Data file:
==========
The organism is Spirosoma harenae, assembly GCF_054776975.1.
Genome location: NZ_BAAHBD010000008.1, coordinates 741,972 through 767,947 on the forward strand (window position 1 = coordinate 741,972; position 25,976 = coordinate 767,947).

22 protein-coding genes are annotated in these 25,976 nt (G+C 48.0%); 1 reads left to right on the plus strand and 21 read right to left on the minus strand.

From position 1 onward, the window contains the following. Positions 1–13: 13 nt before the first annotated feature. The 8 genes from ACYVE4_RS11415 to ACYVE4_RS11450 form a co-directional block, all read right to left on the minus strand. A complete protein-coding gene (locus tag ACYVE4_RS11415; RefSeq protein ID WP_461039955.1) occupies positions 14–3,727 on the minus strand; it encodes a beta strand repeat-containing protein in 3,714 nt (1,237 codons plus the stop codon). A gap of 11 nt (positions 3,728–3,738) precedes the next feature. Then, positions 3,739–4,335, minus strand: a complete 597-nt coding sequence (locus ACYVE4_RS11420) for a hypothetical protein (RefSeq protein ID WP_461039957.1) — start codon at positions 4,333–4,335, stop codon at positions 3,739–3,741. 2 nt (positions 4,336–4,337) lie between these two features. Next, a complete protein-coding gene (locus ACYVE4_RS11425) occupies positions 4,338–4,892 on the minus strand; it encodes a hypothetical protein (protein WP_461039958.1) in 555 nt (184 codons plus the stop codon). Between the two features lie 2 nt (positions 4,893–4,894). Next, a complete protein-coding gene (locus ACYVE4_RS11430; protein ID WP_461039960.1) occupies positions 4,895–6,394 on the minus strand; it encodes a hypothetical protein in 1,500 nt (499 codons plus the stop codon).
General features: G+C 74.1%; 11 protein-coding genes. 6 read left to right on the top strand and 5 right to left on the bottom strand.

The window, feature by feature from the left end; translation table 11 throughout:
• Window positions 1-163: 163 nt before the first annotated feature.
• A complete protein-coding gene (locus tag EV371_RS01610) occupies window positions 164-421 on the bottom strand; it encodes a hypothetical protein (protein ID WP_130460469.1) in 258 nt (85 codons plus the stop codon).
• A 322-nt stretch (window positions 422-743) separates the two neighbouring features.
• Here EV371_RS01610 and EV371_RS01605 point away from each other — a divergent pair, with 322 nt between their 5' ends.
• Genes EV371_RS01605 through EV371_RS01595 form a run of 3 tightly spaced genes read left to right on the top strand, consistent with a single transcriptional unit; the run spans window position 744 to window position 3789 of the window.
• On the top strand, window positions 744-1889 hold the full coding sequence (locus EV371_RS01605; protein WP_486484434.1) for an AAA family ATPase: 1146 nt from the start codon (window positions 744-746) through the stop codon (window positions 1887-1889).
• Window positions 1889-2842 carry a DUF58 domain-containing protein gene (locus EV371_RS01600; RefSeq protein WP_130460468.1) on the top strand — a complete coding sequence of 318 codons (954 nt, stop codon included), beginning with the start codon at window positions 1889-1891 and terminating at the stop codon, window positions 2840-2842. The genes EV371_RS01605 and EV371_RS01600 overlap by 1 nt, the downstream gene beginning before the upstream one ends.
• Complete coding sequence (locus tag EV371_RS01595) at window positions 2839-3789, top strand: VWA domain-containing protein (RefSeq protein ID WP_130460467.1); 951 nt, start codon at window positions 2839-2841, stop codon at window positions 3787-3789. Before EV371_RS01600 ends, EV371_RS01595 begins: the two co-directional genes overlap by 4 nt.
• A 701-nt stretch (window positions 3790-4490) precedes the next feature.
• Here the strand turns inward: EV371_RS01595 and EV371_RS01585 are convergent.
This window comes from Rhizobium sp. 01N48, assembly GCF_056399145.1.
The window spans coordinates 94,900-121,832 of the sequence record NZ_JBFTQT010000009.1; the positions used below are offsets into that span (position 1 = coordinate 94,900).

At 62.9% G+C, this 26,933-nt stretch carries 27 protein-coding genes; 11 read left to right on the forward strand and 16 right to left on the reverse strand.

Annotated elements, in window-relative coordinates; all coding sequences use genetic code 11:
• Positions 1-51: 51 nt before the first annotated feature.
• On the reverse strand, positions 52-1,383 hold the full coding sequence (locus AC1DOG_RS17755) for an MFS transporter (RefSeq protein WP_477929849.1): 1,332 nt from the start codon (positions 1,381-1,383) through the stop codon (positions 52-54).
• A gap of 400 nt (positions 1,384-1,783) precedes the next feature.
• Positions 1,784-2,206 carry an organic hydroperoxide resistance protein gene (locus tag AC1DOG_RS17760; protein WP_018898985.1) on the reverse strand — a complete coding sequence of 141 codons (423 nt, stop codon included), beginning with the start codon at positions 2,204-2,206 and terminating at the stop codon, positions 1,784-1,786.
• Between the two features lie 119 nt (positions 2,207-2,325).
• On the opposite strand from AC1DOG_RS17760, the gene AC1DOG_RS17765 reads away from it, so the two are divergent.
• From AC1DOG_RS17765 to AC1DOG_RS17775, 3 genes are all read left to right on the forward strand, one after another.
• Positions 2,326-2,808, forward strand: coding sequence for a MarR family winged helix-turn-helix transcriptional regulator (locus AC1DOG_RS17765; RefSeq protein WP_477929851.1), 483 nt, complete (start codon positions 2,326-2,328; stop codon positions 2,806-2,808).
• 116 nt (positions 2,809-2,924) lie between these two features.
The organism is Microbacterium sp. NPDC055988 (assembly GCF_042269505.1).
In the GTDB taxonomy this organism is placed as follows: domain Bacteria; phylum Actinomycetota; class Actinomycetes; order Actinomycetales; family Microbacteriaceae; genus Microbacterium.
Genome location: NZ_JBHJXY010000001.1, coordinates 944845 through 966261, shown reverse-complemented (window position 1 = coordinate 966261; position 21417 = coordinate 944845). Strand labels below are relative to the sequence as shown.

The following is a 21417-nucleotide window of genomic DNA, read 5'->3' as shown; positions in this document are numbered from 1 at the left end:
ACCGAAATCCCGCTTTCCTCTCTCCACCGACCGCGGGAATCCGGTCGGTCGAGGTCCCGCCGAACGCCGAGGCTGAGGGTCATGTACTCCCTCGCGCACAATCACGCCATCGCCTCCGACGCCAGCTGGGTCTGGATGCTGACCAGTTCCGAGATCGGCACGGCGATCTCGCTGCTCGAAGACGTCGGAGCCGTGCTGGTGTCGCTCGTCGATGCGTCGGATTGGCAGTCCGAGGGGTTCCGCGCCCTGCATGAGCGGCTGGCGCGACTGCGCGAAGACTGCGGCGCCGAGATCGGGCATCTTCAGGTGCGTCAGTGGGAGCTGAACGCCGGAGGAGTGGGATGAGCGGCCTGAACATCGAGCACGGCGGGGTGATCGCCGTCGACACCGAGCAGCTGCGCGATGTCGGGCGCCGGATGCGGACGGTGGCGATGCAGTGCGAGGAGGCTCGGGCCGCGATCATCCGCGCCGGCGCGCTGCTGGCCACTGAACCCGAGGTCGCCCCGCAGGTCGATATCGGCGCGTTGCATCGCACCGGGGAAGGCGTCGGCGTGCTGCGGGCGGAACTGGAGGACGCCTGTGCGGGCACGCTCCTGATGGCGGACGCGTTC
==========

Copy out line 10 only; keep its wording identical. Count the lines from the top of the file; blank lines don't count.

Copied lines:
• Here EV371_RS01610 and EV371_RS01605 point away from each other — a divergent pair, with 322 nt between their 5' ends.